‘Obesity is an inflammatory disease, and inflammation plays a greater role in the downward spiral to obesity than most people realize’, wrote Gerald Weissmann, MD, editor-in-chief of The FASEB Journal (Federation of American Societies for Experimental Biology).
If you are obese, your fat cells release inflammatory substances. However, inflammation may also have contributed to your weight gain. The type of inflammation associated with weight gain is low level, but chronic; it’s internal, so you can’t see it.
Some fats can have an inflammatory effect, others an anti-inflammatory effect. Many people are low in omega 3 fats. These fats are essential; they help you maintain a healthy weight. Not only are they anti-inflammatory, but they also have a number of properties that support your weight loss.
In the main, Ella followed a pretty good diet. She ate a variety of foods, including lots of fruit and vegetables. So, she didn’t understand why she wasn’t several pounds lighter. She often felt low, and at those moments she wanted to reach for biscuits to cheer herself up.
For this reason, she deliberately didn’t keep them in the house. The desire wasn’t enough for her to go to the shops, but if biscuits were in the cupboard, she couldn’t resist. Her thick chestnut hair that she’d always been so proud of was dry and lackluster, as was her skin.
And she no longer wore her contact lenses on a regular basis, as they made her eyes feel uncomfortable. She put this down to long hours at the computer.
When we looked at Ella’s diet, there were a lot of healthy foods. However, it was very low in omega 3 fats. About a year ago she’d become vegetarian and no longer ate oily fish. Whilst she ate a lot of sunflower seeds, she didn’t include seeds that are higher in Omega 3.
Her other symptoms were also indicative of low omega 3. The good news was that simple changes to her diet would significantly boost her omega 3 levels. This would help reduce her dry eyes and hair and, most importantly, improve her mood! She mainly wanted biscuits when she was feeling low. Boosting her omega 3 levels could also help her burn fat, making it easier to lose those extra pounds.
How low Omega 3 affects your weight?
Your body can’t make Omega 3 fats, so you have to get them from your diet. Yet they are not in many foods, so you may be low in these essential fats. The more overweight you are, the lower your Omega 3 levels are likely to be. Omega 3 fats may help weight loss.
They potentially reduce your appetite, boost your metabolism, increase the amount of fat you burn and reduce the amount of fat you store. They also reduce inflammation, which is helpful, as you now know that inflammation and weight gain are linked.
omega 3 foods, omega 3 fatty acid foods, linoleic acid foods, fatty acids foods, essential fatty acids foods, foods that contain omega 3, omega 3 is, omega 3 good for you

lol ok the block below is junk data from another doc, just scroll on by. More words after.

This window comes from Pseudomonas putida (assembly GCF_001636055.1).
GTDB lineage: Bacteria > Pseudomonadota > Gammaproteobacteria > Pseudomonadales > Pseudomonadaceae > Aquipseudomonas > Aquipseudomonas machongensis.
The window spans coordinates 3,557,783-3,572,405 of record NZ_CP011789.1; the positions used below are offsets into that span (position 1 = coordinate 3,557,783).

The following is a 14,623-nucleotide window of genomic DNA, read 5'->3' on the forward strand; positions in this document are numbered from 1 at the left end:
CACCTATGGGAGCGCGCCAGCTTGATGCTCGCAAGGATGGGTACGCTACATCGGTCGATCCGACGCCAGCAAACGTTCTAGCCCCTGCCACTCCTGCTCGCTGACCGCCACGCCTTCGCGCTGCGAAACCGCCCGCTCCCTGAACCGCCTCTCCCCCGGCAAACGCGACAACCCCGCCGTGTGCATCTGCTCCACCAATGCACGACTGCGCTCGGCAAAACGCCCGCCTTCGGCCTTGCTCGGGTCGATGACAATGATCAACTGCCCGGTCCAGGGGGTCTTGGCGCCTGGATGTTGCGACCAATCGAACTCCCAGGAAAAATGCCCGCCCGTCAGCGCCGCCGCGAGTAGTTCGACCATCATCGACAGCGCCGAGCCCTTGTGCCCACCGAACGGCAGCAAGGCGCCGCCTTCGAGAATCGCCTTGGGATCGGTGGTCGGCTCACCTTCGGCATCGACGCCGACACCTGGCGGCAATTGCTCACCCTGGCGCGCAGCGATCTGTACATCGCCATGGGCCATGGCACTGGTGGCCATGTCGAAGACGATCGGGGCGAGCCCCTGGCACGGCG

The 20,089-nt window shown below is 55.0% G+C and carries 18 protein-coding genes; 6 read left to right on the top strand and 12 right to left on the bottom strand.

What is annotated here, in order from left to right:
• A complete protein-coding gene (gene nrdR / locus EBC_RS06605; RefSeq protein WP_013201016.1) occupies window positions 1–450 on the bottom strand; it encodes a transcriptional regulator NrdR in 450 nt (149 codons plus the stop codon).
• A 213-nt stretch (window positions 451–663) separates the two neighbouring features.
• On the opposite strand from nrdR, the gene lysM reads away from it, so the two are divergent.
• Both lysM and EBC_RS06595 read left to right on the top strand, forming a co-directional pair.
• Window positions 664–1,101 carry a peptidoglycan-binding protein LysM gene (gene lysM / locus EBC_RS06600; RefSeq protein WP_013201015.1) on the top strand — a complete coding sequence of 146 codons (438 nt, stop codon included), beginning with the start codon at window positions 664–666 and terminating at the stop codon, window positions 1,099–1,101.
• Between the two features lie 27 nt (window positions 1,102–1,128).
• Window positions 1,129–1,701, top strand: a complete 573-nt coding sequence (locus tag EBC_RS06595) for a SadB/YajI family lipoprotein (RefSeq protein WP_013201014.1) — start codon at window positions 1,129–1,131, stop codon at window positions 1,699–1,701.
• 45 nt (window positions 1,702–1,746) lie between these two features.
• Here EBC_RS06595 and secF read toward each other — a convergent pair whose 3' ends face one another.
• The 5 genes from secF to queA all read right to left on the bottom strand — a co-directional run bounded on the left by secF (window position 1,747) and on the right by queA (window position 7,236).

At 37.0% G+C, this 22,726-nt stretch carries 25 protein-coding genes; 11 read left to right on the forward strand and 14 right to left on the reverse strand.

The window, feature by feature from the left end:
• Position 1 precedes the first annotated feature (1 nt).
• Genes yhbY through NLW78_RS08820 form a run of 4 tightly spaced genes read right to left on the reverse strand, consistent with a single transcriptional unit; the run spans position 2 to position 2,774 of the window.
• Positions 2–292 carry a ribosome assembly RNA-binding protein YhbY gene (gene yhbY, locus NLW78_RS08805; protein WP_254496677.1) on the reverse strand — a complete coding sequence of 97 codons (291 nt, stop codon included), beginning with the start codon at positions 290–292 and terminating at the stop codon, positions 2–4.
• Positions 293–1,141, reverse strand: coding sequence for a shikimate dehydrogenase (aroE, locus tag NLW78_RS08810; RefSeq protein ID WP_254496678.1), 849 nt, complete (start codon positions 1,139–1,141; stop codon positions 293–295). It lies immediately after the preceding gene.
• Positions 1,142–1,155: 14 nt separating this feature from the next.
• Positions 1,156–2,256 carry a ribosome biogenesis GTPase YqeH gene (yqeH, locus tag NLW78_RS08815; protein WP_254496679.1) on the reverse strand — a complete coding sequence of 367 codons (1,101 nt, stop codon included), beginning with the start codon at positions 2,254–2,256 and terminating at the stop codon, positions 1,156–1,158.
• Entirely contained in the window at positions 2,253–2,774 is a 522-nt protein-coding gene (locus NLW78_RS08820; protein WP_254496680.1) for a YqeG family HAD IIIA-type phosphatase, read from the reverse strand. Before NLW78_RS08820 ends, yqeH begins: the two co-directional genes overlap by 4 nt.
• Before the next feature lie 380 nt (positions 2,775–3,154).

Inflammation and weight gain
When you have an infection or injury, your body has an acute inflammatory response. This assists in the healing process and afterwards dies down. In contrast, the type of inflammation associated with obesity is low intensity, but chronic. And it’s throughout your body.
If you have low levels of inflammation inside your body, you may not even be aware of it. Yet, the more you have, the more weight you are likely to gain. This is because the inflammation caused by your fat cells can affect your response to insulin.
You may even develop insulin resistance, which makes it hard to lose weight. Whilst inflammation can lead to weight gain, weight gain can in turn lead to inflammation. If you carry excess fat, your fat cells, particularly those around your belly, release more inflammatory substances. Your inflammation causes you to gain weight and your weight gain causes more inflammation. This can become a recurring cycle.
A word on other fats
It is not just the omega 3 fats that can affect your weight. Other fats are also anti-inflammatory, inflammatory, increase insulin sensitivity and make it easier to lose weight. But some fats have the opposite effect.
Saturated fats, in meat and dairy, can be inflammatory and reduce your sensitivity to insulin. The more of these fats you eat, the more inflammation you are likely to have and the more weight you are likely to gain. Red meat (beef, pork, lamb) contains more saturated fat than chicken or turkey.
The type of fat you eat also affects where you store fat. If you eat more saturated fat, in meat and dairy, you are likely to store more fat around your internal organs and your belly. Omega 3 fats, on the other hand, are associated with reduced belly fat.
Quick questionnaire—Is low omega 3 contributing to your weight?
If you answer Yes to three or more questions, then low omega 3 levels may be making it harder for you to lose weight.
- Do you suffer from inflammatory conditions such as arthritis?
- Is your immune system low?
- Do you often get bugs?
- Do you have problems sleeping?
- Do you have dry skin?
- Do you have dry hair or dandruff?
- Do you have dry eyes?
- Do you have eczema?
- Are you very thirsty?
- Is your memory not as good as it could be?
- Do you have PMS or breast pain?
- Do you suffer from depression?
Key things you have learned in this article
The more overweight you are, the lower your omega 3 levels are likely to be. Omega 3 fats can reduce your appetite, help you burn more fat, and reduce belly fat. Obesity is an inflammatory condition, and omega 3 fats are anti-inflammatory. If you eat a lot of saturated fats in red meat and dairy, this can increase inflammation, which causes weight gain, particularly around your belly.